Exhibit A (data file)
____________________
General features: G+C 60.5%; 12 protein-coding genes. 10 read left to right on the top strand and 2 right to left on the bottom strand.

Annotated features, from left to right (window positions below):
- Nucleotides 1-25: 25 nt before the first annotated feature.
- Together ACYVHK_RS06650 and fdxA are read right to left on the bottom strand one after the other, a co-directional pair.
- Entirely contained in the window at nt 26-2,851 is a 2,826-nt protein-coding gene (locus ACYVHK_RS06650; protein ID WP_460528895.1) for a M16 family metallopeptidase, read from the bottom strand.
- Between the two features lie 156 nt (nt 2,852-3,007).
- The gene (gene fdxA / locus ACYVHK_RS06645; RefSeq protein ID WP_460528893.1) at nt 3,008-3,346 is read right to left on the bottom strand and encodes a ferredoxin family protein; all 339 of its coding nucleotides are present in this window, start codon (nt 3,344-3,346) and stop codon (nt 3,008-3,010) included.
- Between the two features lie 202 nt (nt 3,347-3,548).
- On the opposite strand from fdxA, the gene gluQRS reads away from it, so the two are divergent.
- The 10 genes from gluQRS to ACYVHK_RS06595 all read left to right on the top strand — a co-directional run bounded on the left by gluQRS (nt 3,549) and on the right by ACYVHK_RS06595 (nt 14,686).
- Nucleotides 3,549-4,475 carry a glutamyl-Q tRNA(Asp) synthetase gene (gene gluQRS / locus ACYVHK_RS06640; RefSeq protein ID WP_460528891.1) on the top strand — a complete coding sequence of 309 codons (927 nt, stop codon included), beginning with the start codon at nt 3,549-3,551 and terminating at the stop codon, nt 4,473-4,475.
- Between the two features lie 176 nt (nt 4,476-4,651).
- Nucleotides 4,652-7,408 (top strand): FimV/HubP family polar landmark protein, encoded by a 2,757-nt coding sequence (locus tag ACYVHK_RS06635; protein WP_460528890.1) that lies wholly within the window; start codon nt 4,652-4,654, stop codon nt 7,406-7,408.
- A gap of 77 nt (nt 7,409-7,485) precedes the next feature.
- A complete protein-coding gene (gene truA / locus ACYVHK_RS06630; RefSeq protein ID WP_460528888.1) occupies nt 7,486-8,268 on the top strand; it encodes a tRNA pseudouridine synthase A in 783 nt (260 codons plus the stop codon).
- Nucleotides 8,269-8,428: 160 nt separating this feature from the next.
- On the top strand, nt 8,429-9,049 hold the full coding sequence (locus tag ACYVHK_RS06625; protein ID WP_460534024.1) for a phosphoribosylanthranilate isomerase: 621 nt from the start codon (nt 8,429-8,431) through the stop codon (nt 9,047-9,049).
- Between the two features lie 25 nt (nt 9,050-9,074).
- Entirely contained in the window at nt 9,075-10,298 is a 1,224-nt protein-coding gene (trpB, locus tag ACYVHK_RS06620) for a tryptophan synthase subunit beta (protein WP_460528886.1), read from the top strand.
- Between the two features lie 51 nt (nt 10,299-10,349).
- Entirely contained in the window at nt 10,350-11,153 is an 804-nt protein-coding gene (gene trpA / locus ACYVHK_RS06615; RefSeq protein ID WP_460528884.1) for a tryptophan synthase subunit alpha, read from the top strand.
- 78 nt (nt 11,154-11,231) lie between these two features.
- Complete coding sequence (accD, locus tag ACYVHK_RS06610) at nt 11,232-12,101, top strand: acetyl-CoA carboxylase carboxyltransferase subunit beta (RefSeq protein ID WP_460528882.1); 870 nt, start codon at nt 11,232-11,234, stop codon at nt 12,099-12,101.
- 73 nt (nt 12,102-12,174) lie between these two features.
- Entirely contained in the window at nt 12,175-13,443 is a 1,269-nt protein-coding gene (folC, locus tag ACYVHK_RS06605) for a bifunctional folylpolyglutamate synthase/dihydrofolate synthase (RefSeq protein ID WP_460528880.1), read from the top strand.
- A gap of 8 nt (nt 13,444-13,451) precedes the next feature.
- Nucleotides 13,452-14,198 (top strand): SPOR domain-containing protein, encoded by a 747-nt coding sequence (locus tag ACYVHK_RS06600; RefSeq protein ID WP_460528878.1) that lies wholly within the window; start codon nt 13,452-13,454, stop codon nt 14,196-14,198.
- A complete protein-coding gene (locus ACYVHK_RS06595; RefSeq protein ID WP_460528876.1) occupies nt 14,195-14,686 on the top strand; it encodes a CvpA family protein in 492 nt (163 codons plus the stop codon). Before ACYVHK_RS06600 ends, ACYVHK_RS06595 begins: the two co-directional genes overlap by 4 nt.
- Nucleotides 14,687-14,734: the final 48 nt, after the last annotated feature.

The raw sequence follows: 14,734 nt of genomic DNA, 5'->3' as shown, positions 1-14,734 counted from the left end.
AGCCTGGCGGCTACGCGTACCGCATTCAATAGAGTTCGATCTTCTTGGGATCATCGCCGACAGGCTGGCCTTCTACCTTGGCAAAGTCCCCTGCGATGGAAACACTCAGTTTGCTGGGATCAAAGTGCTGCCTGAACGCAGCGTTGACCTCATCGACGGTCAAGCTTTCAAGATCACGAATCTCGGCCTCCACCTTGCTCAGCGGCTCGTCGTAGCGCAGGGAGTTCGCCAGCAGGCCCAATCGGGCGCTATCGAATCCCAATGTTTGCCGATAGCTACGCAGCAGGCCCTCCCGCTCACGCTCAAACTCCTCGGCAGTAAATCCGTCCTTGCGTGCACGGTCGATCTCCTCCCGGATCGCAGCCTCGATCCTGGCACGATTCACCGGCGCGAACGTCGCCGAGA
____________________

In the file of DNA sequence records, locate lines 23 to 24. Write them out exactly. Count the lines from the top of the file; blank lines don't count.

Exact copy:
- Complete coding sequence (accD, locus tag ACYVHK_RS06610) at nt 11,232-12,101, top strand: acetyl-CoA carboxylase carboxyltransferase subunit beta (RefSeq protein ID WP_460528882.1); 870 nt, start codon at nt 11,232-11,234, stop codon at nt 12,099-12,101.
- 73 nt (nt 12,102-12,174) lie between these two features.